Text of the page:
The Wall Street Journal has reported that a recent study shows that 9/11 responders have higher rates of leukemia. The original study, published in the JNCI Cancer Spectrum journal, included 28,000 first responders, including law-enforcement officers, construction workers, and telecommunications workers. Most of the respondents were white, non-Hispanic men, and had an average age of 38 on September 11, 2001. The study found 1,072 cancers among 999 responders, with particular elevations of leukemia, prostate cancer, and thyroid cancer. This is the first study to show an increase in the incidence of blood cancer (leukemia) among 9/11 responders compared to the general population. The study also suggests that increased rates of other types of cancers are likely to be discovered as more time passes since the attacks, as latency rates can be quite long.
Overall, there are 76,904 9/11 responders currently enrolled in the World Trade Center Health Program. Cancers have been observed in 10,649 of those, including 362 cases of leukemia. Roughly 2,270 9/11 responders have died from cancer and other illnesses caused by exposure to 9/11-toxins.
What Is Leukemia?
Leukemia is a cancer of the body’s blood-forming tissues, including bone marrow and the lymphatic system. It primarily affects white blood cells, which are responsible for fighting infection. In patients with leukemia, the body produces abnormal white blood cells that do not function as they should. The two main classifications of leukemia are acute and chronic. Acute leukemia affects immature blood cells (known as blasts), causing them to multiply rapidly, which requires timely and aggressive treatment. Chronic leukemia affects mature blood cells and causes them to multiply slowly while continuing to function normally, which can continue for years without symptoms.
Some common symptoms of leukemia include:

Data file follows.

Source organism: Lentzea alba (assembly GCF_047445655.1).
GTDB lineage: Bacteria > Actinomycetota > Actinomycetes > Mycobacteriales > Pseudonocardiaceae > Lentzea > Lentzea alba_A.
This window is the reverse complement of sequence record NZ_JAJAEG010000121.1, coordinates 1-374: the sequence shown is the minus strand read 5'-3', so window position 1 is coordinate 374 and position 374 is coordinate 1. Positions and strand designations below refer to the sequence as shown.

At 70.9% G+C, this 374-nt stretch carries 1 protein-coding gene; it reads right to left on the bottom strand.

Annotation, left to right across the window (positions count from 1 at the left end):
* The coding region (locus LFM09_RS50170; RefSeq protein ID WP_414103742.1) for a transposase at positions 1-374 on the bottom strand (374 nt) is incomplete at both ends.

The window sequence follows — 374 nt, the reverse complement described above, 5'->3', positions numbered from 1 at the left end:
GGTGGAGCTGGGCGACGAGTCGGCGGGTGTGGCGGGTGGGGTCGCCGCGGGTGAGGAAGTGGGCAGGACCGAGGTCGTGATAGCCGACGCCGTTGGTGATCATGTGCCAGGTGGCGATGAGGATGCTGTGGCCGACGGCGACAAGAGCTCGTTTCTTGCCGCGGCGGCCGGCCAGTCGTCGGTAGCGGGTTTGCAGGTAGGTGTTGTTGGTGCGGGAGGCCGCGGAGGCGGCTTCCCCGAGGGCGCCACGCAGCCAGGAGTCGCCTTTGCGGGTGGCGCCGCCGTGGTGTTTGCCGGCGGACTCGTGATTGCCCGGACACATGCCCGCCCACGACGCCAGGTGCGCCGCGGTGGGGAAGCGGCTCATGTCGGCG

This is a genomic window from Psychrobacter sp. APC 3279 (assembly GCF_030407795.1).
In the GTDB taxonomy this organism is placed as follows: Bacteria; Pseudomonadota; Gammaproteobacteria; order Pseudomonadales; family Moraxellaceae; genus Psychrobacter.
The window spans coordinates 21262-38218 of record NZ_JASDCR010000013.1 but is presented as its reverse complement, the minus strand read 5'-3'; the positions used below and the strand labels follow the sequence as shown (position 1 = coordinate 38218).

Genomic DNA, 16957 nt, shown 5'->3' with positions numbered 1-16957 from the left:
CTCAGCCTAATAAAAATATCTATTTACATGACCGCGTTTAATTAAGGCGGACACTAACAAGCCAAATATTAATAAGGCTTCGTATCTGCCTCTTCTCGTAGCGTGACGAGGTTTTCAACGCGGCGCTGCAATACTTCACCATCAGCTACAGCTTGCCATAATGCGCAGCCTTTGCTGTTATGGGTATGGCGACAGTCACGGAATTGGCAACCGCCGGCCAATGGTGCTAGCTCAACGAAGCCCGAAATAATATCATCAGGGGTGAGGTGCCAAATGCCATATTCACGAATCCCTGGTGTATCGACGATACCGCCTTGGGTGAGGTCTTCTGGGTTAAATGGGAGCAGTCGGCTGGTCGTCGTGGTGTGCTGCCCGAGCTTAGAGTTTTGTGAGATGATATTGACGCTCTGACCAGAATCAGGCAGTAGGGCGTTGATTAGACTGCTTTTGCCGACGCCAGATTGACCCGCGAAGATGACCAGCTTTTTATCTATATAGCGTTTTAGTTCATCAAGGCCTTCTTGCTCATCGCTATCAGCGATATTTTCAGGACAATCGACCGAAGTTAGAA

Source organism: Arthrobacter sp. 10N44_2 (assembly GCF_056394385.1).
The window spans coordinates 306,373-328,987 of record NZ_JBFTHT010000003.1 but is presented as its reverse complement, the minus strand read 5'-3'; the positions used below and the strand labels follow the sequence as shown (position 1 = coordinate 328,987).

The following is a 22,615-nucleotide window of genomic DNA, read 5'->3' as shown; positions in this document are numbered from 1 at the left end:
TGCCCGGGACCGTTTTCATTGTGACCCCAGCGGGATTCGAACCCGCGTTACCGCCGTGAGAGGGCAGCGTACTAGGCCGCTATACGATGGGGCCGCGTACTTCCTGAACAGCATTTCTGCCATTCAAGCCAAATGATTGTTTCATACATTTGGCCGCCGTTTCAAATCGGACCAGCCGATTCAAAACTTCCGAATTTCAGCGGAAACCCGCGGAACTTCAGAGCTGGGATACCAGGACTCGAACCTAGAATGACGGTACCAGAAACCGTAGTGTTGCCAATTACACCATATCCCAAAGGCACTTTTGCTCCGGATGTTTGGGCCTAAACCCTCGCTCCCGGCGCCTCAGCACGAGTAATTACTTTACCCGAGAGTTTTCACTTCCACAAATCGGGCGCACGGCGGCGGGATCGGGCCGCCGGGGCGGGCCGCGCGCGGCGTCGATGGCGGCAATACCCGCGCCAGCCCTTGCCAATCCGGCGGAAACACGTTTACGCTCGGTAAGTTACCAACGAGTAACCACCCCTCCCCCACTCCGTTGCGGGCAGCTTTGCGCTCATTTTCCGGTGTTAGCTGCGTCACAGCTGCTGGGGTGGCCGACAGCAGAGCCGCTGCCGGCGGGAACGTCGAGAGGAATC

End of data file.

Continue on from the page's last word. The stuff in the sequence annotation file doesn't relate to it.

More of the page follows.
- Fever and chills
- Persistent fatigue
- Frequent or severe infections
- Weight loss
- Swollen lymph nodes
- Enlarged liver or spleen
- Easy bleeding and bruising
- Recurring nosebleeds
- Small red spots on the skin
- Excessive sweating
- Bone pain or tenderness
Among the common factors that increase an individual’s risk of developing any type of cancer (i.e., family history, genetic disorders, previous cancer treatment, etc.), exposure to benzene — one of the volatile organic compounds (VOCs) present at Ground Zero — is linked to an increased risk of developing leukemia.
Leukemia Is a Covered Condition Under the World Trade Center Health Program
Leukemia is one of the most common cancers observed in WTC Health Program enrollees, and many types of leukemia are covered conditions, including lymphoid leukemia, monocytic leukemia, and myeloid leukemia.
Contact a World Trade Center Lawyer for More Information about Leukemia Claims
If you or someone you love was a 9/11 responder and is currently suffering from leukemia, you may be entitled to compensation. For more information about 9/11-related cancer claims, including leukemia, please contact a World Trade Center lawyer at Pitta & Baione by using our online contact form or by calling us at (844) WTC-COMP.